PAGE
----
After graduating high school, I ended up at Ole Miss, where I went through sorority rush and pledged Chi Omega. All my friends were doing it - I thought it would be fun! And it was fun for awhile - people kinda thought I might be gay, but I was dating dudes, so they couldn’t really be sure. One night, though, somebody caught me making out with a girl and the news spread like wildfire. My roommate’s mom called me, freaking out, “Garrison, don’t you know what you’re doing is a sin???!!!” To be fair, I didn’t know how I felt about any of it. I really didn’t have a chance to process what I was feeling for the first time, being able to express myself the way I wanted, before an army of terrified faces were interrogating the crap out of me. I was told I could no longer lead the music at our youth group meetings. A “friend” of mine in my sorority took me up to the roof of our dorm and told me, “If you don’t walk away from this lifestyle, don’t say I didn’t warn you.” In fact, my roommate’s dad was (and still is) a minister at a big Memphis church, and he gathered my roommate at the time and all our friends up to their house and instructed them on how to exclude me from stuff in the name of Jesus. They were told “not to speak to [me] until [I] repent.” He called it “tough love.” I was humiliated. I left college after a little over a year.
I moved to Memphis and lived there, working and performing for a couple of years when my friend Bradford decided to move to Los Angeles to start his management career. I impulsively told him I would get a place with him if I could join, and that was that. I was excited about having a fresh start in a brand new and exciting place. I could finally figure out what I wanted, out from under the cloud of impending doom and judgement I had been living with for so long. I felt free for the first time in my life. LA gets this weird rap for being superficial and shallow, but I’ve never had that experience here. I’ve only found like-minded, kind-hearted people who are really talented and gracious. And blessed, for that matter. LA has saved me in so many ways; I think it will always feel like home.
The journey I have taken to be writing to you today is ongoing. I could tell you so many stories about the ways I’ve succeed and more about the ways I have failed. I’m passionate and outspoken about what I believe. Sometimes that works for me and sometimes it doesn’t. I’ve never been good at hiding it, that’s for sure. But the music and the artists that I love and am inspired by aren’t concerned about doing anything for anybody else’s reasons. They were the ones writing the stories and creating the landscapes. That’s all I’ve ever wanted to do. I am a truth seeker, and those records and those artists were always with me through some of my darkest and confusing times. When I felt alone and like an outcast, I had the music. When I was silenced, I could use my voice in my songs. What a gift!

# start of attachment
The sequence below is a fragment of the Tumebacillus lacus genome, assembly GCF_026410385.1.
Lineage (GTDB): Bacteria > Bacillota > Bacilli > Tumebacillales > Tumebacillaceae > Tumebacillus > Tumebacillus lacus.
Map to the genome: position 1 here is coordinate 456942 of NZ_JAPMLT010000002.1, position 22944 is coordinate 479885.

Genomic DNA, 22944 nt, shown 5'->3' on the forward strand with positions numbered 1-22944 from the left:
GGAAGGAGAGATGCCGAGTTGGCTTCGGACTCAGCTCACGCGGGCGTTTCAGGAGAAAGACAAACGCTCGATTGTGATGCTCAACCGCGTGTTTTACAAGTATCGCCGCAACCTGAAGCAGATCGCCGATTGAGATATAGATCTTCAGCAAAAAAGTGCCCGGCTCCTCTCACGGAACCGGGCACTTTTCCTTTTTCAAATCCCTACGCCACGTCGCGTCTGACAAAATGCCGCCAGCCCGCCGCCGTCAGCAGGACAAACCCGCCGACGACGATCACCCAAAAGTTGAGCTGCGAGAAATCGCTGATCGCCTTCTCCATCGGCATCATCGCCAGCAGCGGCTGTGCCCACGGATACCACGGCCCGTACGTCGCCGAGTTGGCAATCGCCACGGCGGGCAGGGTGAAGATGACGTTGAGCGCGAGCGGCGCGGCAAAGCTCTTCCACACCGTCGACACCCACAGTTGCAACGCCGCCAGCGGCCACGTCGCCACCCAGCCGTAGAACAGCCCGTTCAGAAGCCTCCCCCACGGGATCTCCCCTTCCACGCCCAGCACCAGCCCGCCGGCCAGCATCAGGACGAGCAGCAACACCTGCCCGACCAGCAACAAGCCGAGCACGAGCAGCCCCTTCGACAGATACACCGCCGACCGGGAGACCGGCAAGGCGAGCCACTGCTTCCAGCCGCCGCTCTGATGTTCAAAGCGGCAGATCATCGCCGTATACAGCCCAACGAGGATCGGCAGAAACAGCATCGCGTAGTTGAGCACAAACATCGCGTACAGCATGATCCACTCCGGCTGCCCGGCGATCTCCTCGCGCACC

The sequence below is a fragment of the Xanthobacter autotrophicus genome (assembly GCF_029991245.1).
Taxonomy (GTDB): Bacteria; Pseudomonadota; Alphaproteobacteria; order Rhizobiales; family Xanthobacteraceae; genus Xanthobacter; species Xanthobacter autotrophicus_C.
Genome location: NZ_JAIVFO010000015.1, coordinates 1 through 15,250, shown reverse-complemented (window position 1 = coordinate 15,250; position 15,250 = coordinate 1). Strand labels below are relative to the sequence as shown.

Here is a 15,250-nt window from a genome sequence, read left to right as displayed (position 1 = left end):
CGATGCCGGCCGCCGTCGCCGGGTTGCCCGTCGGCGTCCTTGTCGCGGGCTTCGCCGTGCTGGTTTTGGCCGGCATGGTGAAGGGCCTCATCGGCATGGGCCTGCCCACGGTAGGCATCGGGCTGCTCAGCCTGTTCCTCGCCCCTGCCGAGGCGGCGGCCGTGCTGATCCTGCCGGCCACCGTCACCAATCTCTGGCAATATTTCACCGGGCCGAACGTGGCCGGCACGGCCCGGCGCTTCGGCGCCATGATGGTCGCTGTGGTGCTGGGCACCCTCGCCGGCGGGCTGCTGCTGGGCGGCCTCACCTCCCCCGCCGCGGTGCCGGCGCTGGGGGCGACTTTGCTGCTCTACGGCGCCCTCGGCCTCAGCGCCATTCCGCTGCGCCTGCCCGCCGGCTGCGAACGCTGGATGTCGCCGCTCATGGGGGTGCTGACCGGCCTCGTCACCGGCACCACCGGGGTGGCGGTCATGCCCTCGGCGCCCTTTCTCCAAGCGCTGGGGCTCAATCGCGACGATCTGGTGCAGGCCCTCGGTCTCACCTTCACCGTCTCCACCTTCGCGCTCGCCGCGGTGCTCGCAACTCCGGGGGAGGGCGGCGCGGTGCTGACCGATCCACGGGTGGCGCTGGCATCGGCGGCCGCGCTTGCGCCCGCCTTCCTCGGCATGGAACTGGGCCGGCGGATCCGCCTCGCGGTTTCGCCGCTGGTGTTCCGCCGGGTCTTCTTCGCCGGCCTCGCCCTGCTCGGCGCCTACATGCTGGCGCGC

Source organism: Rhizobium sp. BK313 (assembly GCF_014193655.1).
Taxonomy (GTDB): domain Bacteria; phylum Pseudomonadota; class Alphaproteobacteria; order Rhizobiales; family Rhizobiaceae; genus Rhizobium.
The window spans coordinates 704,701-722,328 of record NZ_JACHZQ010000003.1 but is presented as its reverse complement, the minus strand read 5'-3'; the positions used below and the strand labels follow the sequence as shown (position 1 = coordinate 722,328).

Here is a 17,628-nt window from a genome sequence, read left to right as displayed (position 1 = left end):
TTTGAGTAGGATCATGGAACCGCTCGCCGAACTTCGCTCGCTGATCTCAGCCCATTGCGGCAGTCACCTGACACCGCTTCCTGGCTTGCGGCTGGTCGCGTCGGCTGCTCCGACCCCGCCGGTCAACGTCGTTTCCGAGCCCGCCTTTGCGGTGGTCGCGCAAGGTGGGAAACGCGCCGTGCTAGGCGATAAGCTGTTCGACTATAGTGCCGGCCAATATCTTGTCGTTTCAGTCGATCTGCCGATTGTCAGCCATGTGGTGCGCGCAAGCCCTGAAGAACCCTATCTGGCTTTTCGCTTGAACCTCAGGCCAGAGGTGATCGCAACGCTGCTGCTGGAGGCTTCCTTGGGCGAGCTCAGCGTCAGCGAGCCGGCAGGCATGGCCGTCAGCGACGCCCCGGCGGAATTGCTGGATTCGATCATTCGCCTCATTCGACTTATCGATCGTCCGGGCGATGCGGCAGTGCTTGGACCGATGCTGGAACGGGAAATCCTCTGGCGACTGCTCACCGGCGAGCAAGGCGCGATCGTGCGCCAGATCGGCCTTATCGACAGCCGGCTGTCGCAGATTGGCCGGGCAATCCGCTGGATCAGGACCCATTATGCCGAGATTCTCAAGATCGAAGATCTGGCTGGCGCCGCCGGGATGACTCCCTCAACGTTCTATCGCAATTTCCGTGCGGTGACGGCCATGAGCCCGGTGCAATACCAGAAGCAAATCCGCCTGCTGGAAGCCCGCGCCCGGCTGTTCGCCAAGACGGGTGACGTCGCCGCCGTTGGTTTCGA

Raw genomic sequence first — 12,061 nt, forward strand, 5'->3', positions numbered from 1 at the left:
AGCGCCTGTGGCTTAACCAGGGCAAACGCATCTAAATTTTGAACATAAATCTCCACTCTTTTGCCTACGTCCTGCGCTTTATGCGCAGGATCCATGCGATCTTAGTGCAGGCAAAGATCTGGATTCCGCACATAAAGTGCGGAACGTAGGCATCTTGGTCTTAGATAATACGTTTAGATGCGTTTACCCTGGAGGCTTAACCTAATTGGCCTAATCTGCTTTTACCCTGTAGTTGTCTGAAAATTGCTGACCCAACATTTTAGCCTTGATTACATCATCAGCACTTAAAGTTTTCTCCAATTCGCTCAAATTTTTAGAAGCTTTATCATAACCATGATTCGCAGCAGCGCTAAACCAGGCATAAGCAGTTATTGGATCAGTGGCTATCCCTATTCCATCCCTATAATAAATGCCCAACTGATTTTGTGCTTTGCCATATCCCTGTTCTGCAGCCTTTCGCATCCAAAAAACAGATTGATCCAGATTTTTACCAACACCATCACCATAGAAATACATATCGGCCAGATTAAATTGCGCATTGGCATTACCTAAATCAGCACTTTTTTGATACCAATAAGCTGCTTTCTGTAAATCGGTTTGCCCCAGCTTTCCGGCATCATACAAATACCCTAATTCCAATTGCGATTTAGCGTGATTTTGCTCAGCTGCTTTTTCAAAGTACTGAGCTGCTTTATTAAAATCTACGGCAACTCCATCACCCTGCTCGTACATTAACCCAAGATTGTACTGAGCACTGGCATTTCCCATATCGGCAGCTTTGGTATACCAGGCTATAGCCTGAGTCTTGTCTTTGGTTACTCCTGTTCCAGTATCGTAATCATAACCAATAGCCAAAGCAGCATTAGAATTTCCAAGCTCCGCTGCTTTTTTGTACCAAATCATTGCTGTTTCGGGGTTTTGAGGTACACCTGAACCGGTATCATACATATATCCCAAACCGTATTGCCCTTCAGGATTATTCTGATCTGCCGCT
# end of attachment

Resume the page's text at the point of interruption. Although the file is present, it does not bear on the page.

I became very bitter over the years about what I went through in my Christian upbringing. It’s still a struggle to move on from the memory of that emotional trauma that runs so deep and is so deeply connected to the way I see the world. So much of that belief system robbed me of a lot of my youth. It robbed me of innocence. It was really, really hard. And sometimes all that old stuff still gets me down.
It’s easy to dwell on the things I can’t change, but I have so much to be grateful for today. When I start a downward spiral of any sort (my girlfriend calls it “circling the drain”), I remind myself how far I have come. I remind myself of all the blessings, including my relationship with my parents and the wonderful and ridiculous life I’m living with my partner Rene, that have come out of that shit storm of codependency to land me in the happiest place I can remember. I remind myself that every time I have been lost, I have been found again, by so many friends along the way that I believe have been sent at the exact right time to keep me going. And not to mention all the songs I get to be a part of creating.
I wanted to share this story of where I came from and how I came to be because I want you to know that whoever you are, and wherever you come from, you are perfect, just as you are. I think the most important lesson I’ve learned through all that’s led me to you today is that I can trust myself. I have everything I need inside to change the world around me, and in fact, the only times in my life I look back on with regret are the times I know I betrayed myself in order to please somebody else.
I’ve made a lot of records and have played a lot of shows, and I know we’ll be talking more about that in the days to come… My latest album is called What If There Is No Destination, and the first single is “Put Your Weapon Down.” I’m so proud of this new music for so many reasons, but most of all I’m just so grateful to be living my life doing exactly what I want and love to be doing.
Technically, the single is a re-release, as we put it out last year around the Orlando, Florida nightclub shooting to offer support. The song is still timely, I would say. Fear is a pervasive and dangerous enemy, and it takes courage to stand and face it. I believe through understanding we can find compassion and love for each other. It just takes work. Inconvenient work. But that is what they say, right? Nothing good ever comes easy?